Lightweight rowing

Lightweight rowing (abbreviated Lwt or Lt) is a category of rowing where limits are placed on the maximum body weight of competitors. According to the International Rowing Federation (FISA), this weight category was introduced "to encourage more universality in the sport especially among nations with less statuesque people".

At international level for crew boats the limits are:

  • Men: Crew average 70 kg (154.3 lb / 11 st 0.3 lb) - no rower over 72.5 kg (159.8 lb / 11 st 5.8 lb)
  • Women: Crew average 57 kg (125.6 lb / 8 st 13 lb) - no rower over 59 kg (130.0 lb / 9 st 4 lb)

For single sculls the limits are 72.5 kg and 59 kg for men and women respectively.


The first lightweight events were added to the World Championships in 1974 for men and 1985 for women.[1] Lightweight rowing was added to the Olympics in 1996 but this came under threat in 2002 when the Programme Commission of the IOC recommended that, outside combat sports and weightlifting, there should not be weight category events. The executive board overturned this recommendation[citation needed] and lightweight rowing continues at the Olympics.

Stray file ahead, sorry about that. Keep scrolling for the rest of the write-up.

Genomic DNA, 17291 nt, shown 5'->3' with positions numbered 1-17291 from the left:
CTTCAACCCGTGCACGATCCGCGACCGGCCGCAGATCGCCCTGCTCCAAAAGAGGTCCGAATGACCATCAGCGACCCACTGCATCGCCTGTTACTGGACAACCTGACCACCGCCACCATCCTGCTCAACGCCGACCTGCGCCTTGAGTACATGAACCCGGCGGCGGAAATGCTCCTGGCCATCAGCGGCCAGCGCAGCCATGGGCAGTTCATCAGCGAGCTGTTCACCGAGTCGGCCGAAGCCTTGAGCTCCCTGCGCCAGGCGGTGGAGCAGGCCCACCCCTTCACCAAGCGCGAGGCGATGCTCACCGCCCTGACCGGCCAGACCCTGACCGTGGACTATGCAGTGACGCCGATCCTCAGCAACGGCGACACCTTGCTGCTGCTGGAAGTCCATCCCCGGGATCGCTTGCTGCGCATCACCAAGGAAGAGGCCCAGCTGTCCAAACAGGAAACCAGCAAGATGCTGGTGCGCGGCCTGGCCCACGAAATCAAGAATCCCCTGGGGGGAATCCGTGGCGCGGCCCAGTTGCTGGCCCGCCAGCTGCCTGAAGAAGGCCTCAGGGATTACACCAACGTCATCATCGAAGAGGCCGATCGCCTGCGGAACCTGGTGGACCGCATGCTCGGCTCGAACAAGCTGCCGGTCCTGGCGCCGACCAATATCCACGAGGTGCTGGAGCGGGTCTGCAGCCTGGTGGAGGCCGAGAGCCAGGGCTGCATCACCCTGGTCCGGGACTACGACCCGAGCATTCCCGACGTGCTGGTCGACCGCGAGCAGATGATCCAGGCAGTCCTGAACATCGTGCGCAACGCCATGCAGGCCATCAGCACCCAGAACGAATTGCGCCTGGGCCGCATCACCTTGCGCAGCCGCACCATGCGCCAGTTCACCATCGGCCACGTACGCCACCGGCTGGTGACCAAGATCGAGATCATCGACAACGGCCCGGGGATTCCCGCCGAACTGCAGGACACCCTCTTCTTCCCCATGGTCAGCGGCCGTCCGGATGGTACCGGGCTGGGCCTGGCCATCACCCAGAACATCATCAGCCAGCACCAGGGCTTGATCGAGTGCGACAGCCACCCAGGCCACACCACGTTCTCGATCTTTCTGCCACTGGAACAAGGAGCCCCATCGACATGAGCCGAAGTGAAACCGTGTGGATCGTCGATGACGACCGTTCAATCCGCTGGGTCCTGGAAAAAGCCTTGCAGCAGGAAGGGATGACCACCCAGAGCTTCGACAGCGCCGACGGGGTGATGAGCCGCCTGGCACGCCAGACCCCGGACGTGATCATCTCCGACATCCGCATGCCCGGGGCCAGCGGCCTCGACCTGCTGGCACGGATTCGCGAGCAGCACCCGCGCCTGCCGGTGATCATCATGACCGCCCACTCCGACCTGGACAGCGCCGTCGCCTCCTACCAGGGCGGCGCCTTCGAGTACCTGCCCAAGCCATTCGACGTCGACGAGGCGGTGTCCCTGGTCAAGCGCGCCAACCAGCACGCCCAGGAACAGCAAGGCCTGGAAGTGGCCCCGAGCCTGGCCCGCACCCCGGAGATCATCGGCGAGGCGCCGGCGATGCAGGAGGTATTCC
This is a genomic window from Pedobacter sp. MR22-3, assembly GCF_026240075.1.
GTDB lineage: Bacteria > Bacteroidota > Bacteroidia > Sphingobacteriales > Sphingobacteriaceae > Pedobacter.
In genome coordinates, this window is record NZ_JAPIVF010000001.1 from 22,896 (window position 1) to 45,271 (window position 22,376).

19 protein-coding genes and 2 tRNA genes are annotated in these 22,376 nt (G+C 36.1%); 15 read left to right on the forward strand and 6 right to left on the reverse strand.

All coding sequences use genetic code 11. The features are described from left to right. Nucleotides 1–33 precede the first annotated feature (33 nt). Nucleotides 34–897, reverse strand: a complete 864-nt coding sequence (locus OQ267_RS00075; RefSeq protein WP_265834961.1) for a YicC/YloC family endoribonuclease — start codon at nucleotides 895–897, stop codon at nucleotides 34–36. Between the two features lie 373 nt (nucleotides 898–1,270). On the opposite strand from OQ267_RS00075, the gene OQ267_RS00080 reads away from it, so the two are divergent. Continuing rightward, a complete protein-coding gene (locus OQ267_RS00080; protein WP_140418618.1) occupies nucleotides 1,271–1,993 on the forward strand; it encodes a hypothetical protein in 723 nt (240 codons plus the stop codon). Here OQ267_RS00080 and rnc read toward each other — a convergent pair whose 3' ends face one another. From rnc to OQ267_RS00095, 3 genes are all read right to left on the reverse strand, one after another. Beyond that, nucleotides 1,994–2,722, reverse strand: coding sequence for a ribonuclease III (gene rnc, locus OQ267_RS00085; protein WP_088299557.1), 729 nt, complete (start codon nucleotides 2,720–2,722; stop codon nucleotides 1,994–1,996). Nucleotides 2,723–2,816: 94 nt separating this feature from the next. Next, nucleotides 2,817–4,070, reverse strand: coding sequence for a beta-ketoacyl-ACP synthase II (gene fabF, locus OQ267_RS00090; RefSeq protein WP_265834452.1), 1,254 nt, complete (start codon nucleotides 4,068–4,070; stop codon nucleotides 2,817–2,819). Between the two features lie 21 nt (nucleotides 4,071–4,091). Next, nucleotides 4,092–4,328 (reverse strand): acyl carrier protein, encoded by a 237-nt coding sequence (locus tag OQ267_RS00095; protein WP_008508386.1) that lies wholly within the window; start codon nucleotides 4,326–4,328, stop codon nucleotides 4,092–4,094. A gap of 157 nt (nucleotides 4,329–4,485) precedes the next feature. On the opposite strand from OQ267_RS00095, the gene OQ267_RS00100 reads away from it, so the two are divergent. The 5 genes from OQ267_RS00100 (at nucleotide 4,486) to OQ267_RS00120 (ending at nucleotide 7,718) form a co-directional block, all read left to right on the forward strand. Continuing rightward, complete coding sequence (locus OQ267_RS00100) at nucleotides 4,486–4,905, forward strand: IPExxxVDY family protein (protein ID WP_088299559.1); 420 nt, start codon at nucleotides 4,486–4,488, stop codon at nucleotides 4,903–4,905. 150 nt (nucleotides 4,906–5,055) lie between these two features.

There are two Olympic-class lightweight events: men's double sculls and women's double sculls. The world championships include lightweights' events for all classes of crew, and in Olympic years a reduced world championship regatta includes all events that are not represented at the Olympics. Up until 2016 the men's lightweight four was an event offered at the Olympics until FISA controversially[citation needed] removed the event to offer the women's open coxless fours increased equality between the genders. Although separate from the IOC the argument still stands on the events offered like (rhythmic gymnastics and synchronised swimming) both independent female events.